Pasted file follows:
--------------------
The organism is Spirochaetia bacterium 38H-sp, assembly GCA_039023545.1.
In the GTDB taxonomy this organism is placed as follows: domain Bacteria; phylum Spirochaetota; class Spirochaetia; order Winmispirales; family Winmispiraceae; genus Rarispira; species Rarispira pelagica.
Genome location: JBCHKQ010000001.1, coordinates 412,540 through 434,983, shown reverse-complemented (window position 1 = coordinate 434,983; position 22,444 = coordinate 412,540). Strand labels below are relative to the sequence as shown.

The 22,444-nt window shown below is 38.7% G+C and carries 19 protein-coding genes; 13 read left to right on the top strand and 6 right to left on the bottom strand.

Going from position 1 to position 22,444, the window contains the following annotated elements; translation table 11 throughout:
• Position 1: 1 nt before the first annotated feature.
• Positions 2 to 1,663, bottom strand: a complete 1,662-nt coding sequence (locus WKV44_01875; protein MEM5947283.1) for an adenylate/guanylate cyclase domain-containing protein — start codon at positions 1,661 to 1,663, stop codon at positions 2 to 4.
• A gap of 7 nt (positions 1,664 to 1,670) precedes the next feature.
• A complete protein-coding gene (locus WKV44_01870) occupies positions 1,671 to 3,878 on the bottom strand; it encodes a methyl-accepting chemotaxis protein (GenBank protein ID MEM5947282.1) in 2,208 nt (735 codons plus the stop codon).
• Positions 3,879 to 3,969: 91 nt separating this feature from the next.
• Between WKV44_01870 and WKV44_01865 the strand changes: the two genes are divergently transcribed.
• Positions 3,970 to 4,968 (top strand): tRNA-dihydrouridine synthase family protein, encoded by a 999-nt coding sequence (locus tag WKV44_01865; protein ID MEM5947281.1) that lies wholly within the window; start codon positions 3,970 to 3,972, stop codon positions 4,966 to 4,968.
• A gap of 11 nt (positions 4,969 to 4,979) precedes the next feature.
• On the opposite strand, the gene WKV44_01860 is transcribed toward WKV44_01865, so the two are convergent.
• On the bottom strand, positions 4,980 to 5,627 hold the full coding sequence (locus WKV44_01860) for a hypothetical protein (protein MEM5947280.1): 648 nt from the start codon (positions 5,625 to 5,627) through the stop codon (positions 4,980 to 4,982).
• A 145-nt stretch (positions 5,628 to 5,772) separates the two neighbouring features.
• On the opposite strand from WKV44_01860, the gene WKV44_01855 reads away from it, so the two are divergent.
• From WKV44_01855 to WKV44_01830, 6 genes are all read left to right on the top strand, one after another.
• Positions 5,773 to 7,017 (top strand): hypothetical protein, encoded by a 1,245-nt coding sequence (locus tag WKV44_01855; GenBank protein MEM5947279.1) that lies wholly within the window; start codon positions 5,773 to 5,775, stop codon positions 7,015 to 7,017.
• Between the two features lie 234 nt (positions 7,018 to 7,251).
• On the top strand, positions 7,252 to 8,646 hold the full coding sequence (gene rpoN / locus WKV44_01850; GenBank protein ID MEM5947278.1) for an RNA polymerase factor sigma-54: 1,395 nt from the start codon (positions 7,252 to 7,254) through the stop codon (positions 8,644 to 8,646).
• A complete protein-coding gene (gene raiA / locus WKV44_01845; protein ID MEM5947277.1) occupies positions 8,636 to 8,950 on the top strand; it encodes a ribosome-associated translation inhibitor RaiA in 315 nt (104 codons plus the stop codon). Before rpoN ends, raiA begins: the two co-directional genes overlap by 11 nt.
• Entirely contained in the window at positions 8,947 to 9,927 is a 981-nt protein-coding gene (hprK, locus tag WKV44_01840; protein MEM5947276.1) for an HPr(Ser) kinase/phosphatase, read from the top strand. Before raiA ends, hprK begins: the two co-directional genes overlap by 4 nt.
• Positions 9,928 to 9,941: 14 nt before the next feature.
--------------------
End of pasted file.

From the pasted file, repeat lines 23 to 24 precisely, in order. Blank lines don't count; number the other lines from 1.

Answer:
• Entirely contained in the window at positions 8,947 to 9,927 is a 981-nt protein-coding gene (hprK, locus tag WKV44_01840; protein MEM5947276.1) for an HPr(Ser) kinase/phosphatase, read from the top strand. Before raiA ends, hprK begins: the two co-directional genes overlap by 4 nt.
• Positions 9,928 to 9,941: 14 nt before the next feature.